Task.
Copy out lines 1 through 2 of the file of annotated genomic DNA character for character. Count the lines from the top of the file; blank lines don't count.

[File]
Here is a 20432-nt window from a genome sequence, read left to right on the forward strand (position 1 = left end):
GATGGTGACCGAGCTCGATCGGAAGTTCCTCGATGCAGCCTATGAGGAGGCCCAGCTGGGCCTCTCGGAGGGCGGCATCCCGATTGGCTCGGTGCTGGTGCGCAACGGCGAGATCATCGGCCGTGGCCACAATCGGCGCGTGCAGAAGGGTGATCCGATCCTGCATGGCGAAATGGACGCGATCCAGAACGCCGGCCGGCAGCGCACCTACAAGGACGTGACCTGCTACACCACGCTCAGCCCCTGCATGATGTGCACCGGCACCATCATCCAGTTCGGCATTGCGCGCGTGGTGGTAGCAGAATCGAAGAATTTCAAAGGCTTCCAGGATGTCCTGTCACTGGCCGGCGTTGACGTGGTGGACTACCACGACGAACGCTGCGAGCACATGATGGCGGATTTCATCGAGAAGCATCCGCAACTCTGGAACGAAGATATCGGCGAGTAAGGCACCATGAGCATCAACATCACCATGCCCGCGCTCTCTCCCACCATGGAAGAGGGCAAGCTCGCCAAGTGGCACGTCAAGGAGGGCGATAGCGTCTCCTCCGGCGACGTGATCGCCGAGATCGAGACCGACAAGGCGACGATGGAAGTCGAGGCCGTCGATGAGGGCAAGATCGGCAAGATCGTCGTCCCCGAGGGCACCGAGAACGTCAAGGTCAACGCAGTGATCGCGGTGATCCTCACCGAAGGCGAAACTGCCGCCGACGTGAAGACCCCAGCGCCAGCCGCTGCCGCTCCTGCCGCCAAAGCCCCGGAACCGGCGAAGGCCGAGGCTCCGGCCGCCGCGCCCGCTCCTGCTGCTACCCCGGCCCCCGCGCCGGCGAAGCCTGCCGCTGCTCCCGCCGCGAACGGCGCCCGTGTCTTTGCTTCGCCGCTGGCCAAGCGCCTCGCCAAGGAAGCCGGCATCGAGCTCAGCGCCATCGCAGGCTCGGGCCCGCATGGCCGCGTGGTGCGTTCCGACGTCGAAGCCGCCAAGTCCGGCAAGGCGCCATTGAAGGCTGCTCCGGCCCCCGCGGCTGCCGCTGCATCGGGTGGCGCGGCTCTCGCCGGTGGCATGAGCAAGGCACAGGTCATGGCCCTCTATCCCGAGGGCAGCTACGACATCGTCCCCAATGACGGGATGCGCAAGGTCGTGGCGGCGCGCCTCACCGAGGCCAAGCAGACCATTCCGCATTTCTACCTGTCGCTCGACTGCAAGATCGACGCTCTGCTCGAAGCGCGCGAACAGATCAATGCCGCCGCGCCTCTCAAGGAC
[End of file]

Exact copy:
Here is a 20432-nt window from a genome sequence, read left to right on the forward strand (position 1 = left end):
GATGGTGACCGAGCTCGATCGGAAGTTCCTCGATGCAGCCTATGAGGAGGCCCAGCTGGGCCTCTCGGAGGGCGGCATCCCGATTGGCTCGGTGCTGGTGCGCAACGGCGAGATCATCGGCCGTGGCCACAATCGGCGCGTGCAGAAGGGTGATCCGATCCTGCATGGCGAAATGGACGCGATCCAGAACGCCGGCCGGCAGCGCACCTACAAGGACGTGACCTGCTACACCACGCTCAGCCCCTGCATGATGTGCACCGGCACCATCATCCAGTTCGGCATTGCGCGCGTGGTGGTAGCAGAATCGAAGAATTTCAAAGGCTTCCAGGATGTCCTGTCACTGGCCGGCGTTGACGTGGTGGACTACCACGACGAACGCTGCGAGCACATGATGGCGGATTTCATCGAGAAGCATCCGCAACTCTGGAACGAAGATATCGGCGAGTAAGGCACCATGAGCATCAACATCACCATGCCCGCGCTCTCTCCCACCATGGAAGAGGGCAAGCTCGCCAAGTGGCACGTCAAGGAGGGCGATAGCGTCTCCTCCGGCGACGTGATCGCCGAGATCGAGACCGACAAGGCGACGATGGAAGTCGAGGCCGTCGATGAGGGCAAGATCGGCAAGATCGTCGTCCCCGAGGGCACCGAGAACGTCAAGGTCAACGCAGTGATCGCGGTGATCCTCACCGAAGGCGAAACTGCCGCCGACGTGAAGACCCCAGCGCCAGCCGCTGCCGCTCCTGCCGCCAAAGCCCCGGAACCGGCGAAGGCCGAGGCTCCGGCCGCCGCGCCCGCTCCTGCTGCTACCCCGGCCCCCGCGCCGGCGAAGCCTGCCGCTGCTCCCGCCGCGAACGGCGCCCGTGTCTTTGCTTCGCCGCTGGCCAAGCGCCTCGCCAAGGAAGCCGGCATCGAGCTCAGCGCCATCGCAGGCTCGGGCCCGCATGGCCGCGTGGTGCGTTCCGACGTCGAAGCCGCCAAGTCCGGCAAGGCGCCATTGAAGGCTGCTCCGGCCCCCGCGGCTGCCGCTGCATCGGGTGGCGCGGCTCTCGCCGGTGGCATGAGCAAGGCACAGGTCATGGCCCTCTATCCCGAGGGCAGCTACGACATCGTCCCCAATGACGGGATGCGCAAGGTCGTGGCGGCGCGCCTCACCGAGGCCAAGCAGACCATTCCGCATTTCTACCTGTCGCTCGACTGCAAGATCGACGCTCTGCTCGAAGCGCGCGAACAGATCAATGCCGCCGCGCCTCTCAAGGAC